NYC Landmark No. 0153
|Location||Prospect Park W. and 5th St.|
Brooklyn, New York City
|Architect||A. J. Davis|
|NRHP reference No.||77000946|
|Added to NRHP||September 14, 1977|
|Designated NYCL||March 15, 1966|
Litchfield Villa, or "Grace Hill", is an Italianate mansion built in 1854-1857 on a large private estate now located in Prospect Park, Brooklyn, New York City. It is located on Prospect Park West at 5th Street. The villa was designed by Alexander Jackson Davis, America's leading architect of the fashionable Italianate style for railroad and real estate developer Edwin Clark Litchfield.
The structure is considered to be Davis' greatest Italianate villa, and is currently the Brooklyn borough headquarters of the New York City Department of Parks and Recreation. Davis also designed a coach house, greenhouse, and chicken house for the property, none of which is extant. Davis created blueprints in several different styles, including the Gothic Revival and Italianate styles, before eventually selecting the Italianate blueprint.
The villa is located on raised ground behind a short stone retaining wall. The facade is made of brick that is painted to mimic stone. The front of the villa, facing west, contains a square four-story-high tower attached to an octagonal three-story pavilion. The first and third floors of the octagon contain curved bay windows with balconies. On the first floor, there are porches on the north and south sides of the villa, covered by canopies that are supported by columns of the classical order. A pair of cylindrical turrets adorn the north side of the building.
On the first floor inside the octagon, there is a rotunda that is lit by a skylight. A double staircase branches off the south end of the rotunda, rising to the second-floor, and an elaborately decorated drawing room on the first floor is located past the staircase. Past the rotunda and the drawing room. there is a reception room that is also shaped like an octagon, and behind that is a dining room. The first floor also contains a circular library, a map room inside the western turret, and chambers for Edwin Clark Litchfield's wife Grace Hill Hubbard, who was reportedly partially disabled.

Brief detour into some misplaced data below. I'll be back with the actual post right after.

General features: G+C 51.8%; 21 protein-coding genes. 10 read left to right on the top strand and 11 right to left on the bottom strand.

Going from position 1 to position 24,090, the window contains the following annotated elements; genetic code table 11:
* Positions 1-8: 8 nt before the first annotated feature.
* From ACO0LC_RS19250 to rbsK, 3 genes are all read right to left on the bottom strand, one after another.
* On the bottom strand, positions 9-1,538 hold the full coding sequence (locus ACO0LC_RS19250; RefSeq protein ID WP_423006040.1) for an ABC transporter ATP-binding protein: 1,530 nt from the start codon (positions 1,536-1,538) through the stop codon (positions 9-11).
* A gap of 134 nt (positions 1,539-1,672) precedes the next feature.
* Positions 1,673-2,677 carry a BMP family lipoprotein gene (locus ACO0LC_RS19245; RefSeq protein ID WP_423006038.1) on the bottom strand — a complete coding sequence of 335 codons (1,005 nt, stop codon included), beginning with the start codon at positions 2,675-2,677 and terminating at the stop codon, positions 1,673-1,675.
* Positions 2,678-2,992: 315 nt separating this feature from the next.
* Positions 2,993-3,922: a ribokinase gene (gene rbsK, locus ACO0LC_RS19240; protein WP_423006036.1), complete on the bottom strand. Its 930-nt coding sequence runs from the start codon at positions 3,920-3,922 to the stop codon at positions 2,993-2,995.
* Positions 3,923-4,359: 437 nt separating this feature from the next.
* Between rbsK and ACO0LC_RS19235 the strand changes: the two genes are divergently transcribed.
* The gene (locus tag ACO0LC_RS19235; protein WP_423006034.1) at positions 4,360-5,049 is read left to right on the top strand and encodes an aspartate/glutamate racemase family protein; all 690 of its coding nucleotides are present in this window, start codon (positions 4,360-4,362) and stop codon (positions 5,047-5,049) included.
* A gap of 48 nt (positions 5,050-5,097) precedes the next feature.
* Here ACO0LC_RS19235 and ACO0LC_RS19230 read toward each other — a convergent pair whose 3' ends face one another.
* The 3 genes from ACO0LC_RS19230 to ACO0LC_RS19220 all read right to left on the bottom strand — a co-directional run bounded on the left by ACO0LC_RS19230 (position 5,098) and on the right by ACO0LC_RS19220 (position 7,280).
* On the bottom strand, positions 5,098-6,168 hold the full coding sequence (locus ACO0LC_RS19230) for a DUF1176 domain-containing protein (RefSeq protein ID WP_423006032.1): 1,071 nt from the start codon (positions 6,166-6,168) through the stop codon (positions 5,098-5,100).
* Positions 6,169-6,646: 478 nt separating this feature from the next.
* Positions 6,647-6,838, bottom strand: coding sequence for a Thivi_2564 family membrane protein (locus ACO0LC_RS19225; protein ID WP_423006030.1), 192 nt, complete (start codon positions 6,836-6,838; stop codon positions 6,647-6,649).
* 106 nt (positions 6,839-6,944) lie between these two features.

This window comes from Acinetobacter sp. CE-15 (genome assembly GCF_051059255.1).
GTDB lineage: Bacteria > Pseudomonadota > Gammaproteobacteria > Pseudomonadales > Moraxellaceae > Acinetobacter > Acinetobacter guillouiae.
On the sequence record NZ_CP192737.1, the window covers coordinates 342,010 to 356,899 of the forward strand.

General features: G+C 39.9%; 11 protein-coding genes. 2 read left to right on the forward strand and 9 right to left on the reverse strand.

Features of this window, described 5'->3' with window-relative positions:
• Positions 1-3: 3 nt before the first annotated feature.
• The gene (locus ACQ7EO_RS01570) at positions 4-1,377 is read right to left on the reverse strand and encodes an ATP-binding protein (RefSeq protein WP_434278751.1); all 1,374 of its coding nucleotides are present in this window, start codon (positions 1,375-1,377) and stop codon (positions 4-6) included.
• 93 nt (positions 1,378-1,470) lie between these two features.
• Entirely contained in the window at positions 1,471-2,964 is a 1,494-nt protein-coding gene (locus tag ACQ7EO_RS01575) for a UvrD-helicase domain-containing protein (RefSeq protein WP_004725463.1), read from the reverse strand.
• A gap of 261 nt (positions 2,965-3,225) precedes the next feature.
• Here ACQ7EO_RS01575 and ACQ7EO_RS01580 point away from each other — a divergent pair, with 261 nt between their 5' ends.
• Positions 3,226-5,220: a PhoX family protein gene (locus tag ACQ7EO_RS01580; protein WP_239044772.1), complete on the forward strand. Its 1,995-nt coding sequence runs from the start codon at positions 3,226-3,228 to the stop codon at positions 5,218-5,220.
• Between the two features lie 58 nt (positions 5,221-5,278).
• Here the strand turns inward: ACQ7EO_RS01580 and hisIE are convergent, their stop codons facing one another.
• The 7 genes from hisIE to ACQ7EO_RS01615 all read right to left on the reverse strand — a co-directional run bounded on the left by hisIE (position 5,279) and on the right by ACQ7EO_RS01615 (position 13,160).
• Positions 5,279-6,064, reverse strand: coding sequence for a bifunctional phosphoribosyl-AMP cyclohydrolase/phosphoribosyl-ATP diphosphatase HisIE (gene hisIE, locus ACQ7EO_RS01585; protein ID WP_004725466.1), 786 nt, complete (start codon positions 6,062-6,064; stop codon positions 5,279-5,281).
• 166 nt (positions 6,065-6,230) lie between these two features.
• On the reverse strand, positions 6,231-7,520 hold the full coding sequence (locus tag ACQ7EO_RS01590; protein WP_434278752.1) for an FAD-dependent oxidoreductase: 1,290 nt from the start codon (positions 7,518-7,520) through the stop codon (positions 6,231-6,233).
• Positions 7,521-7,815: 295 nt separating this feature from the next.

The second floor has balconies around the rotunda. A chamber above the first floor dining room contains a skylight and a ticket room. There are also servants' quarters on the villa's north end. On the third floor, there are a chapel and a billiard room, and on the fourth floor, there is a roof terrace.
There was a kitchen and storage rooms in the basement.
Litchfield purchased the land in 1852, and the structure was built in 1854-1857 at a cost of $150,000. It predates the construction of Prospect Park, which opened in 1867. The original plans for the park called for it to be built around Litchfield Villa, since Litchfield was loath to sell his property. The New York City Parks Commission ultimately acquired the Litchfield plot in 1868 for $1.7 million, representing 42% of the overall land expenditure for the park, even though the plot constituted just over five percent of the park's acreage.
The Litchfields leased the property from the city until 1882, and the following year, the Brooklyn Park Commission started using the house as its headquarters. Subsequently, Frank J. Helmle designed an annex at the back in 1911-1913.
After years of neglect, an extensive renovation was funded by an anonymous descendant of the Litchfield family. The renovation, under the direction of architect Ralph Carmosino, was completed in 2008. The original stucco was removed from the house, and many of the interior details, including the elaborately painted ceiling murals, were lost.
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